If I was to redo Phlock, I would have made the mobile app into a web app or added a “phlock-lite” version that was a web app. This advice is not strictly relevant to Phlock, because there was a hardware component so a native mobile app was necessary. But I think that the future of software will be delivered through web apps over mobile apps.
Quitting is underrated
One of the things I learned from Phlock was a new way of thinking about quitting. There were a couple weeks when I kept working on Phlock in the name of “finish what you started” and “never give up.” But this may have been a mistake.
People either quit because something is too hard, or because what they’re doing is taking them down the wrong path. Of course the great Jedi mind trick is that many people quit the right path because it’s too hard, and then they convince themselves that they quit because they were going down the wrong path.
I myself have this issue sometimes. But then I ask myself “If this was easier, would I still want to do it?” I don’t think I consciously knew I was doing it at the time, but in retrospect, that question helped me realize my time was better spent on Atila.
Share the journey
One thing I wish I did more during my work with Phlock was documenting and sharing more of the thoughts I had and the things I made. I think this is beneficial for two reasons:
- The serendipity of the Internet has allowed cool opportunities to come out of people finding the things I have shared.
- Documenting my ideas for future generations to see is pretty cool. I could also use it as a public archive that would give a snapshot of where my head was at the time, and how my thinking has changed.
Finally, I spend a lot of time in open source land and I’m always amazed by the stuff that people create and share on the Internet for free. This is why I think that giving back to the open source community whenever you can is a good thing.
I have open-sourced some of the code I used to build Phlock. I’ve included the Java source code for the Android app that allowed users to share keys with each other in real time, and the code that controlled the microcontroller which locked and unlocked the door deadbolt.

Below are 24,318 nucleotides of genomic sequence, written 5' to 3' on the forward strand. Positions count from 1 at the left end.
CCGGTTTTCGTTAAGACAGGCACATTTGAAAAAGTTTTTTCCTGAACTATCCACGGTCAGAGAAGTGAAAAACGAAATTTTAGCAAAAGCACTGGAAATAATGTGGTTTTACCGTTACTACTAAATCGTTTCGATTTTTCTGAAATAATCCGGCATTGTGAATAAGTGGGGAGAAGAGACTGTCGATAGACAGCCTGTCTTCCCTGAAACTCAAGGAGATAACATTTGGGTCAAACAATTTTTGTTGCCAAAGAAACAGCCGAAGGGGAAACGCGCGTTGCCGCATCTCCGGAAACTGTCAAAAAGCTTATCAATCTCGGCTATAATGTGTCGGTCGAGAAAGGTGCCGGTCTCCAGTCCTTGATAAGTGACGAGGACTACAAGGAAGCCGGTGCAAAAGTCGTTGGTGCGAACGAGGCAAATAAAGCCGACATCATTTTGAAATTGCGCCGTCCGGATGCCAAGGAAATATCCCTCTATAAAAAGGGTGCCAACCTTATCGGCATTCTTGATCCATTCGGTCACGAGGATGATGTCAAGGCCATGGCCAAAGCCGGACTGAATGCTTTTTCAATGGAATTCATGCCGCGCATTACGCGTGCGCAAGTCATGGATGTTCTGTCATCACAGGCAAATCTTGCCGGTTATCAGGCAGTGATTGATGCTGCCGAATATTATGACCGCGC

There are a lot of files, and parsing what can and can’t be shared will take a bit of time. So I’ll be sharing the code ad-hoc and based on community interest. If anybody wants me to upload more stuff let me know (firstname.lastname@example.org).
Love the process
Looking at my folder with all the Phlock code, I have these weird mixed emotions of indifference and concern. I spent so much time and cognitive load on Phlock that leaving it to do something else was kind of sad. But at the same time, I enjoyed building Phlock and I really feel like I left it for a good reason. This is why I feel good about my choice today.
I really enjoyed the day to day grind and process of building Phlock, and the skills that I learned were effectively an investment in whatever I do next. When I have talks with people about career advice, I often ask them to focus on the median emotion of their decision. In other words, ignore the emotional high social validation of a prestigious job, and think of what a regular, unspectacular day and life as an entrepreneur would look like.
Imagine a rainy Monday morning waking up for a full day of work or a quiet Wednesday afternoon in the office. With Phlock, and now with Atila, there are many days where nothing particularly special happens, except “work stuff.” Often those are some of the best days. Finding happiness in normalcy is something that has helped me a lot, and maybe it might help you.
This post was more divergent than most of my other essays — and most of my other essays are already quite divergent. However, I think that by covering a wide range of thoughts, everyone can find a little bit of something that will be relevant to them. Thanks for reading, and have a great day.
Originally published at the Atila Blog.